OSHA Withdraws COVID-19 Vaccinate-or-Test ETS—Now What?

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On January 25, 2022, OSHA announced its decision to withdraw the vaccination, testing and face covering emergency temporary standard (ETS) issued on November 5 and effective January 26. As Manatt reported, the ETS required employers with 100 or more employees to, among other things, gather information about employee vaccination status and to require that employees either get vaccinated or test weekly and wear face coverings in the workplace.

What’s Next From OSHA?

Though OSHA has withdrawn the ETS, the agency has indicated that it will move forward with implementing a permanent standard to address the risk of COVID-19 in the workplace, which will be subject to the agency’s formal rulemaking notice-and-comment process. It is unclear at this point what that permanent rule will look like, when it will be released and what obligations it will impose on large employers. But OSHA has stated its intent to first focus on creating a permanent COVID-19 Healthcare Standard.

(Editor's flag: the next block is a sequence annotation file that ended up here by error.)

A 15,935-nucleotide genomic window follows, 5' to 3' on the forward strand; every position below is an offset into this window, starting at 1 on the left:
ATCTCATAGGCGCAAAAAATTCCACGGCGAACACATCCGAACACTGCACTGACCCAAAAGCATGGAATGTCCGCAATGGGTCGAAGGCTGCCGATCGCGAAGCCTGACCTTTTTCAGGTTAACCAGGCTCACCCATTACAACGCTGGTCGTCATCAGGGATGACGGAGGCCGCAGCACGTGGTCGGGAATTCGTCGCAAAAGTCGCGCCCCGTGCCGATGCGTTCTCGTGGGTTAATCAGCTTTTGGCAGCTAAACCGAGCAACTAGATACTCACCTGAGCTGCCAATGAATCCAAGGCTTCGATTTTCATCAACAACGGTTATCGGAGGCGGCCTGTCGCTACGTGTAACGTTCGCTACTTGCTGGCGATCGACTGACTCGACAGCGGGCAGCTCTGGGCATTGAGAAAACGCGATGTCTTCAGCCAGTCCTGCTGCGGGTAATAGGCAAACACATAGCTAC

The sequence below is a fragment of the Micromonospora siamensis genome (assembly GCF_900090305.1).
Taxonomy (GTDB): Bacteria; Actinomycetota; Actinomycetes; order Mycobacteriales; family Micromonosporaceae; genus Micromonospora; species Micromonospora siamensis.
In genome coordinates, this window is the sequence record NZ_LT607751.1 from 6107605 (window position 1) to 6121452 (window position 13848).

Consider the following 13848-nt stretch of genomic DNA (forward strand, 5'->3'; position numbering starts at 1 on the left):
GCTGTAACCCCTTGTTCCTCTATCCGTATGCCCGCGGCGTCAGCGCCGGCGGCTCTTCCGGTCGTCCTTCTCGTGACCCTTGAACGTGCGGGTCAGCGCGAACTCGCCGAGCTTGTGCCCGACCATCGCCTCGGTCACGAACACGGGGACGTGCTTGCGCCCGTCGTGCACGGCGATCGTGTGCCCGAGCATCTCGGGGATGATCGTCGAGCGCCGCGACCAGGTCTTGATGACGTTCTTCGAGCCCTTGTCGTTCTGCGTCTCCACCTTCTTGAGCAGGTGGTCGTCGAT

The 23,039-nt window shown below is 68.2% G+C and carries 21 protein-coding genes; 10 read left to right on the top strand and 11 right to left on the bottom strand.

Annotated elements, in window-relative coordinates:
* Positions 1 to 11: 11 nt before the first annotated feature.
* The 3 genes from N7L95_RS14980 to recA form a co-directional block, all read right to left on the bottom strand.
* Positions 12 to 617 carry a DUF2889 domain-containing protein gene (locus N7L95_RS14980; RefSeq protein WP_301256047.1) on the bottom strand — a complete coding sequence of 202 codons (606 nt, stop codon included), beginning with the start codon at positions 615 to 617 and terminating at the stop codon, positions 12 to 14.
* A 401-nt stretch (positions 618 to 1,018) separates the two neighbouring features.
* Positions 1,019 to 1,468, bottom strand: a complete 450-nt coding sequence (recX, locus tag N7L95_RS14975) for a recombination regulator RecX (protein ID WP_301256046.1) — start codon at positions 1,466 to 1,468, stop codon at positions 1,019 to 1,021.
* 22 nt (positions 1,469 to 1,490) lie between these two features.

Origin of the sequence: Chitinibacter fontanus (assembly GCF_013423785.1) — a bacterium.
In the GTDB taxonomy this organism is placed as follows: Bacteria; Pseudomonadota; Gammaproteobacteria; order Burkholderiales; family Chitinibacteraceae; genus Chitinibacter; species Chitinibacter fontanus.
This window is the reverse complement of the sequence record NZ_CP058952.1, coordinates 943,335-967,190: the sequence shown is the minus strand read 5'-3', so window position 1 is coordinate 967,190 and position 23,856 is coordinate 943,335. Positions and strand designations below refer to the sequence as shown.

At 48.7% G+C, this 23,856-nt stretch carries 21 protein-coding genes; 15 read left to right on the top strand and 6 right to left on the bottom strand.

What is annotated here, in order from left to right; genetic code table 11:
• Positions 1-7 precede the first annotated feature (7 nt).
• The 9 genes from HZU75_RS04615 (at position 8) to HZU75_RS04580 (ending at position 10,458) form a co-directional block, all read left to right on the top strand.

OSHA also continues to strongly encourage workers to get vaccinated against COVID-19 to prevent transmission in the workplace.

So what does it all mean? And what can, and should, employers do while they await further guidance from OSHA?

While the ETS is no longer effective and enforceable, employers are still obligated to provide workplaces that are free from “hazards”—like COVID-19—that cause or are likely to cause serious physical harm to workers. With COVID-19 still as present as ever, this means continuing to take precautions to keep workers safe by encouraging vaccination and following CDC guidelines regarding the use of face coverings and physical distancing, isolation and return to work criteria, and exposure protocols.

Employers should also continue to monitor, and ensure that they are complying with, state and local laws and regulations regarding employee vaccination, testing, and/or use of face coverings at the workplace. These regulations—which may be similar to or even more restrictive than the ETS—are not impacted by the ETS withdrawal, and as such must still be complied with.

Manatt will continue to monitor and report on future developments.

DISCLAIMER: Because of the generality of this update, the information provided herein may not be applicable in all situations and should not be acted upon without specific legal advice based on particular situations.

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